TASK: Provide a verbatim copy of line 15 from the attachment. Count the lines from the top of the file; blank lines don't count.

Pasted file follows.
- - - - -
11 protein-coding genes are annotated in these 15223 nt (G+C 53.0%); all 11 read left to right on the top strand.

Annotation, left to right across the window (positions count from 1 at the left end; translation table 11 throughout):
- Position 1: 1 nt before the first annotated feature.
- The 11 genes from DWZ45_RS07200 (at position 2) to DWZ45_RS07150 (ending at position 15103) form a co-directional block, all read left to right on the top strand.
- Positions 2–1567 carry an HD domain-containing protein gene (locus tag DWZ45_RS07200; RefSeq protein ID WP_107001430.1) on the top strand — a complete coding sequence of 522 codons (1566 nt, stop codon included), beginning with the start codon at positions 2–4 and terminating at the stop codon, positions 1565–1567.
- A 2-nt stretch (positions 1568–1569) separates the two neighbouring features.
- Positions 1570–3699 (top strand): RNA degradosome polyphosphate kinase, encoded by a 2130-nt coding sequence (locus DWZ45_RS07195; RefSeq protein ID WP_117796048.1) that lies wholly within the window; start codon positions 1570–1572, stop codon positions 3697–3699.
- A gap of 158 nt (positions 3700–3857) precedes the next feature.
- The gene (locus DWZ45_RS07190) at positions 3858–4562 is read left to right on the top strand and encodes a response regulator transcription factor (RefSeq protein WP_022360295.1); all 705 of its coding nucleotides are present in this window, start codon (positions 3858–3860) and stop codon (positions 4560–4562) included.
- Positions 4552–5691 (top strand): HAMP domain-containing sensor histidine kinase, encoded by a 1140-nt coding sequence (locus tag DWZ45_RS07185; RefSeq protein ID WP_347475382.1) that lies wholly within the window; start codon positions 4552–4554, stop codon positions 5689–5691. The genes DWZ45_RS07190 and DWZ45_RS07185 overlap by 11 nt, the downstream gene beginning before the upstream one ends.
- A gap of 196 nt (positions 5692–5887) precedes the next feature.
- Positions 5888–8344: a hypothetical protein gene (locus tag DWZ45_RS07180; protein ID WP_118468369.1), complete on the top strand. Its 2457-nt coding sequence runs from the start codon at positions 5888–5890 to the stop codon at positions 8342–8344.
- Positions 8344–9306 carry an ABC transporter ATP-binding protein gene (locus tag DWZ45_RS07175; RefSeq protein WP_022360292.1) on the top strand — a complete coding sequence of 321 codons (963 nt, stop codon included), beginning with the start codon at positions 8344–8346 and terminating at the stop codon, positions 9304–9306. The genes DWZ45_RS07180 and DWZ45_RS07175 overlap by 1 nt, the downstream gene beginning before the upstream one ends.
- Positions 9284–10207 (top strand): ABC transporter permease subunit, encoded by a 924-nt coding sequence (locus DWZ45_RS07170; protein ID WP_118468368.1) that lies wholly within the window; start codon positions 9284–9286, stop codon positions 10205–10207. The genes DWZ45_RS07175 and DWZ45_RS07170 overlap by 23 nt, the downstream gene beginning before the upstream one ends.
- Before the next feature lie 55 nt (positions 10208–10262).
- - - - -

- Before the next feature lie 55 nt (positions 10208–10262).